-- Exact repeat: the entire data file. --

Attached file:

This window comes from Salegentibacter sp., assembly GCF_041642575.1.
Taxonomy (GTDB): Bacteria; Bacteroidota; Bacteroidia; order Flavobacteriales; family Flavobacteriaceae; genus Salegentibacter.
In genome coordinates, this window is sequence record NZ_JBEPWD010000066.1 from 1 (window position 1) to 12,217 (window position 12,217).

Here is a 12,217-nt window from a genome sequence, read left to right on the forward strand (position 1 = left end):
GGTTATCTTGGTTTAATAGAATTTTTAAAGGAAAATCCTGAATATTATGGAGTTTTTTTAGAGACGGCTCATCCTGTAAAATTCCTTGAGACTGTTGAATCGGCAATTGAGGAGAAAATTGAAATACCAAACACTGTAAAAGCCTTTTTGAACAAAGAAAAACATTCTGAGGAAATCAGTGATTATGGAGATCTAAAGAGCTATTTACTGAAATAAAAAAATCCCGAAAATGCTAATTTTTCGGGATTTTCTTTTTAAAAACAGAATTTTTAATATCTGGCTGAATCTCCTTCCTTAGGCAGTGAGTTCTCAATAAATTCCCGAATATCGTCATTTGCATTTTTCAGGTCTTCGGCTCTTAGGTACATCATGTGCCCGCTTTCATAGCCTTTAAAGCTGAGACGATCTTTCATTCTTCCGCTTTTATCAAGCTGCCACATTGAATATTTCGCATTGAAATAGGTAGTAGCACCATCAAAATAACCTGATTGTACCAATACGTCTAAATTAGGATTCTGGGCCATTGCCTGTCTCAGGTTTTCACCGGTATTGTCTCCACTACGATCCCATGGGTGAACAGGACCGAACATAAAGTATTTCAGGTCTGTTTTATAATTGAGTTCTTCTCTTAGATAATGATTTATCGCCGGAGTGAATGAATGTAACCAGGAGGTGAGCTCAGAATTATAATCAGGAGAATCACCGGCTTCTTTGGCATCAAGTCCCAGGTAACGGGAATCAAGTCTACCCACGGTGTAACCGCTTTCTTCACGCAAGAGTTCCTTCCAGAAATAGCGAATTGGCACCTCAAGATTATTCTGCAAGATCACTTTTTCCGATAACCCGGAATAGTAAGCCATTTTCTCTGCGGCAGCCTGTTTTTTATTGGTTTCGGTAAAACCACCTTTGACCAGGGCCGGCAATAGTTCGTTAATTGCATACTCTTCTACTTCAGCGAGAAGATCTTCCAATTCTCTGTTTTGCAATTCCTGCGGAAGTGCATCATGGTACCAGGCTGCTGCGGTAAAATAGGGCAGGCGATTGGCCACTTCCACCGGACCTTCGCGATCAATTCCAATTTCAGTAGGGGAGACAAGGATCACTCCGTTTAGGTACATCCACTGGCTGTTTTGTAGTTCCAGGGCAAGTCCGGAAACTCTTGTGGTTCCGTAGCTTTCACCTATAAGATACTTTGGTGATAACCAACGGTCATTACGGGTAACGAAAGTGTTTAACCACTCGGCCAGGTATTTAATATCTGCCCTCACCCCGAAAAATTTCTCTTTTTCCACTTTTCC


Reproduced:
This window comes from Salegentibacter sp., assembly GCF_041642575.1.
Taxonomy (GTDB): Bacteria; Bacteroidota; Bacteroidia; order Flavobacteriales; family Flavobacteriaceae; genus Salegentibacter.
In genome coordinates, this window is sequence record NZ_JBEPWD010000066.1 from 1 (window position 1) to 12,217 (window position 12,217).

Here is a 12,217-nt window from a genome sequence, read left to right on the forward strand (position 1 = left end):
GGTTATCTTGGTTTAATAGAATTTTTAAAGGAAAATCCTGAATATTATGGAGTTTTTTTAGAGACGGCTCATCCTGTAAAATTCCTTGAGACTGTTGAATCGGCAATTGAGGAGAAAATTGAAATACCAAACACTGTAAAAGCCTTTTTGAACAAAGAAAAACATTCTGAGGAAATCAGTGATTATGGAGATCTAAAGAGCTATTTACTGAAATAAAAAAATCCCGAAAATGCTAATTTTTCGGGATTTTCTTTTTAAAAACAGAATTTTTAATATCTGGCTGAATCTCCTTCCTTAGGCAGTGAGTTCTCAATAAATTCCCGAATATCGTCATTTGCATTTTTCAGGTCTTCGGCTCTTAGGTACATCATGTGCCCGCTTTCATAGCCTTTAAAGCTGAGACGATCTTTCATTCTTCCGCTTTTATCAAGCTGCCACATTGAATATTTCGCATTGAAATAGGTAGTAGCACCATCAAAATAACCTGATTGTACCAATACGTCTAAATTAGGATTCTGGGCCATTGCCTGTCTCAGGTTTTCACCGGTATTGTCTCCACTACGATCCCATGGGTGAACAGGACCGAACATAAAGTATTTCAGGTCTGTTTTATAATTGAGTTCTTCTCTTAGATAATGATTTATCGCCGGAGTGAATGAATGTAACCAGGAGGTGAGCTCAGAATTATAATCAGGAGAATCACCGGCTTCTTTGGCATCAAGTCCCAGGTAACGGGAATCAAGTCTACCCACGGTGTAACCGCTTTCTTCACGCAAGAGTTCCTTCCAGAAATAGCGAATTGGCACCTCAAGATTATTCTGCAAGATCACTTTTTCCGATAACCCGGAATAGTAAGCCATTTTCTCTGCGGCAGCCTGTTTTTTATTGGTTTCGGTAAAACCACCTTTGACCAGGGCCGGCAATAGTTCGTTAATTGCATACTCTTCTACTTCAGCGAGAAGATCTTCCAATTCTCTGTTTTGCAATTCCTGCGGAAGTGCATCATGGTACCAGGCTGCTGCGGTAAAATAGGGCAGGCGATTGGCCACTTCCACCGGACCTTCGCGATCAATTCCAATTTCAGTAGGGGAGACAAGGATCACTCCGTTTAGGTACATCCACTGGCTGTTTTGTAGTTCCAGGGCAAGTCCGGAAACTCTTGTGGTTCCGTAGCTTTCACCTATAAGATACTTTGGTGATAACCAACGGTCATTACGGGTAACGAAAGTGTTTAACCACTCGGCCAGGTATTTAATATCTGCCCTCACCCCGAAAAATTTCTCTTTTTCCACTTTTCC